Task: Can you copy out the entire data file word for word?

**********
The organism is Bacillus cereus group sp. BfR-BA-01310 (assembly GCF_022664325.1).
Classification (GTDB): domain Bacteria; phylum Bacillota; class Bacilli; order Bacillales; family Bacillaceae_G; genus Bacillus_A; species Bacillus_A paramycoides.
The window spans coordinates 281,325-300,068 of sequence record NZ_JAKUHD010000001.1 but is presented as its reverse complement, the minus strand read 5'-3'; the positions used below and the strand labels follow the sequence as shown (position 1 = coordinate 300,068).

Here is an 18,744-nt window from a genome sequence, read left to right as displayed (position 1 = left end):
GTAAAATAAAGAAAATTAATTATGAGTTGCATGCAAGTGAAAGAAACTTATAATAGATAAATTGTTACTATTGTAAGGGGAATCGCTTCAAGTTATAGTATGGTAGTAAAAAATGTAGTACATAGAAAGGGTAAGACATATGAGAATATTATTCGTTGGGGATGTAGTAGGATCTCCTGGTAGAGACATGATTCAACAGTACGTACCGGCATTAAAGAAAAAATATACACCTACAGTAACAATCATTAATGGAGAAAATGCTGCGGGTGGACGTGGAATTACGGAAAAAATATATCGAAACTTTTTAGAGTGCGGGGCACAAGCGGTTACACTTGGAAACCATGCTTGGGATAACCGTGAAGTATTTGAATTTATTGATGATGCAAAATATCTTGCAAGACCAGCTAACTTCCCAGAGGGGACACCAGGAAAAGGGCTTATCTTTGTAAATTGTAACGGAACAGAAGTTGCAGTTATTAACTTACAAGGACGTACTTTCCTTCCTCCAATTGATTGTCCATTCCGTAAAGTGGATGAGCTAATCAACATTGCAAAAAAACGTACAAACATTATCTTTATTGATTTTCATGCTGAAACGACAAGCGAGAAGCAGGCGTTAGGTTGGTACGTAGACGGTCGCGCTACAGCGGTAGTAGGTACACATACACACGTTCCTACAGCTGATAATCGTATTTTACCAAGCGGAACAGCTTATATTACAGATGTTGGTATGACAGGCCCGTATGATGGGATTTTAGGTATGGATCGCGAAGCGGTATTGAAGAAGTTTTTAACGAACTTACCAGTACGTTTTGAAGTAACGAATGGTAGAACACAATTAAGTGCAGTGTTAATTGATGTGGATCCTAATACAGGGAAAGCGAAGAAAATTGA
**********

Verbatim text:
The organism is Bacillus cereus group sp. BfR-BA-01310 (assembly GCF_022664325.1).
Classification (GTDB): domain Bacteria; phylum Bacillota; class Bacilli; order Bacillales; family Bacillaceae_G; genus Bacillus_A; species Bacillus_A paramycoides.
The window spans coordinates 281,325-300,068 of sequence record NZ_JAKUHD010000001.1 but is presented as its reverse complement, the minus strand read 5'-3'; the positions used below and the strand labels follow the sequence as shown (position 1 = coordinate 300,068).

Here is an 18,744-nt window from a genome sequence, read left to right as displayed (position 1 = left end):
GTAAAATAAAGAAAATTAATTATGAGTTGCATGCAAGTGAAAGAAACTTATAATAGATAAATTGTTACTATTGTAAGGGGAATCGCTTCAAGTTATAGTATGGTAGTAAAAAATGTAGTACATAGAAAGGGTAAGACATATGAGAATATTATTCGTTGGGGATGTAGTAGGATCTCCTGGTAGAGACATGATTCAACAGTACGTACCGGCATTAAAGAAAAAATATACACCTACAGTAACAATCATTAATGGAGAAAATGCTGCGGGTGGACGTGGAATTACGGAAAAAATATATCGAAACTTTTTAGAGTGCGGGGCACAAGCGGTTACACTTGGAAACCATGCTTGGGATAACCGTGAAGTATTTGAATTTATTGATGATGCAAAATATCTTGCAAGACCAGCTAACTTCCCAGAGGGGACACCAGGAAAAGGGCTTATCTTTGTAAATTGTAACGGAACAGAAGTTGCAGTTATTAACTTACAAGGACGTACTTTCCTTCCTCCAATTGATTGTCCATTCCGTAAAGTGGATGAGCTAATCAACATTGCAAAAAAACGTACAAACATTATCTTTATTGATTTTCATGCTGAAACGACAAGCGAGAAGCAGGCGTTAGGTTGGTACGTAGACGGTCGCGCTACAGCGGTAGTAGGTACACATACACACGTTCCTACAGCTGATAATCGTATTTTACCAAGCGGAACAGCTTATATTACAGATGTTGGTATGACAGGCCCGTATGATGGGATTTTAGGTATGGATCGCGAAGCGGTATTGAAGAAGTTTTTAACGAACTTACCAGTACGTTTTGAAGTAACGAATGGTAGAACACAATTAAGTGCAGTGTTAATTGATGTGGATCCTAATACAGGGAAAGCGAAGAAAATTGA